The Velero returned to the United States after a successful expedition that collected the most Galapagos wildlife specimens since Darwin’s visit. Waldo Schmitt also collected numerous magazine and newspaper articles concerning Charles Island’s colony; they remain among the papers that he left to the Smithsonian Institution Archives.

Photos of Dore Koerwein, or Dore Ritter as she was known to island visitors

As for The Baroness and Robert Philippson, were they killed by Lorenz during a fight or in cold blood, or did they vanish into the obscurity of some South Sea Island?

I’m inclined to agree with Dore Koerwein. My theory is that Lorenz, beaten, humiliated, and driven out by Philippson and the Baroness, hid in the brush until he was able to exact his revenge. He got hold of one of the numerous guns with which the compound was stocked and confronted his former lover and his rival—or picked them off from his hiding place.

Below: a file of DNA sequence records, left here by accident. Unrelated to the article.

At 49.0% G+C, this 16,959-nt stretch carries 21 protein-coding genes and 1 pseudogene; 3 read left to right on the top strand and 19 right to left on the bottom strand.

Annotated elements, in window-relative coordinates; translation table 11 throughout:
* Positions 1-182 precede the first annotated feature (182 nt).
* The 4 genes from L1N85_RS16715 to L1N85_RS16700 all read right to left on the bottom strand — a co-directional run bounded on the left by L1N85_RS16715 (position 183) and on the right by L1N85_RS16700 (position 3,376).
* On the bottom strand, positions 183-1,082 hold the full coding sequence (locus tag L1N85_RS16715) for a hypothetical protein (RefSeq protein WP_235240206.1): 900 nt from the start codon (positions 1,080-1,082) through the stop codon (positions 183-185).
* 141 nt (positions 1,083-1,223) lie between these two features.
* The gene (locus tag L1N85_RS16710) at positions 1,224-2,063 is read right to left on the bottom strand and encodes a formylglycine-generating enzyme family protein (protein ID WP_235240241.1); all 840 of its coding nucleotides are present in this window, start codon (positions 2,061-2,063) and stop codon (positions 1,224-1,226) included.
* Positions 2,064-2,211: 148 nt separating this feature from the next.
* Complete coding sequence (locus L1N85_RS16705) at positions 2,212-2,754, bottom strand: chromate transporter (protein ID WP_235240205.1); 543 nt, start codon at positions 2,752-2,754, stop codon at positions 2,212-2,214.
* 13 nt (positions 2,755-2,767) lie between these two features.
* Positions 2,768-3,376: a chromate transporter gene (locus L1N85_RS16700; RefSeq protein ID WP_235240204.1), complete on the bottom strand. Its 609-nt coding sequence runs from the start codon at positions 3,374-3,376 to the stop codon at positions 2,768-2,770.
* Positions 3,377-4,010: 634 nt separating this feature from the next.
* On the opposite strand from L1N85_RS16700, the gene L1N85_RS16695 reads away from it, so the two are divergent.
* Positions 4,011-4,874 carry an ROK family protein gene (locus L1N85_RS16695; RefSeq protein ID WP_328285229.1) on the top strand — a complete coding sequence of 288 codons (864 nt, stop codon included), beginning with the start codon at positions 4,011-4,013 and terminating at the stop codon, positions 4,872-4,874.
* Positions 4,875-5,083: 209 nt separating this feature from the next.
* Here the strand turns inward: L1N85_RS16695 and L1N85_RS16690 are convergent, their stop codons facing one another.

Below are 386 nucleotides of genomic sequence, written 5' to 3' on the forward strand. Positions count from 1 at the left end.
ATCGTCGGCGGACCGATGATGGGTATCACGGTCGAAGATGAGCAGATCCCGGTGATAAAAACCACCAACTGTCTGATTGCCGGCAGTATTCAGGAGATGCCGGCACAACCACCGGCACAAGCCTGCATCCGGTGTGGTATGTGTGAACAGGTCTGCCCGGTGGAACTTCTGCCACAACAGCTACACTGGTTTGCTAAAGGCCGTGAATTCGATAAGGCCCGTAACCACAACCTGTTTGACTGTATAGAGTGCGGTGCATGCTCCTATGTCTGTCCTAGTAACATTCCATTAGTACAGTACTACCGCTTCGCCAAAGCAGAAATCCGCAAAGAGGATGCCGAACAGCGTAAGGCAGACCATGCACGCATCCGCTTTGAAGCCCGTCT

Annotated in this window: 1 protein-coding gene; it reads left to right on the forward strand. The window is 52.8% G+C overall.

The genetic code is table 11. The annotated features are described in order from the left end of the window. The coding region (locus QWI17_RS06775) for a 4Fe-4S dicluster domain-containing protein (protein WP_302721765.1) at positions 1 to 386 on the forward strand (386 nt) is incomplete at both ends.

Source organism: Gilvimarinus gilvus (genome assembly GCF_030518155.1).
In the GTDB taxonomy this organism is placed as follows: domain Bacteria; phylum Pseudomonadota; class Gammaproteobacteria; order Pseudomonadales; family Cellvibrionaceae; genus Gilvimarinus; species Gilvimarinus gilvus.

Did Lorenz confess his guilt to the Wittmers when he appeared at their home—or did his story of departure on an American yacht deceive them? In any case, the fact that Lorenz, desperate to leave the island, refused Thomas Howell’s offer to take him from Charles Island seems suspicious to me. The reason for Lorenz’s refusal could be that Thomas knew Lorenz, the Baroness, and Philippson from previous visits, and would have asked too many awkward questions.

When the Velero sailed away in 1934, there was nothing left of the Baroness’ empire but a run-down house, a ruined garden, and a sign posted at Post Office Bay:

WHO EVER YOU ARE

FRIENDS:

 

Two hours from here is Hacienda Paradise . . . a little spot where the weary traveler is happy to find some rest, refreshment, and peace on his way through life.

 

 

Life, this little bit of eternity chained to a clock, is so short after all; so let us be happy, let us be good.

 

 

At “Paradise” you have no name but one, “friend”.

 

 

We will share with you the salt of the sea, the vegetables of our little garden, the fruits of our trees, the fresh water running down from the rocks; we will share with you what other friends who passed by gave us. We will spend with you some moments of life and give you the happiness and peace that God put into our heart and mind since we have left the restless turmoil of the metropolis to the quiet of centuries which has laid its mantle upon the Galapagos.

 

Baroness Wagner

Robert Philippson

Rudolf Lorenz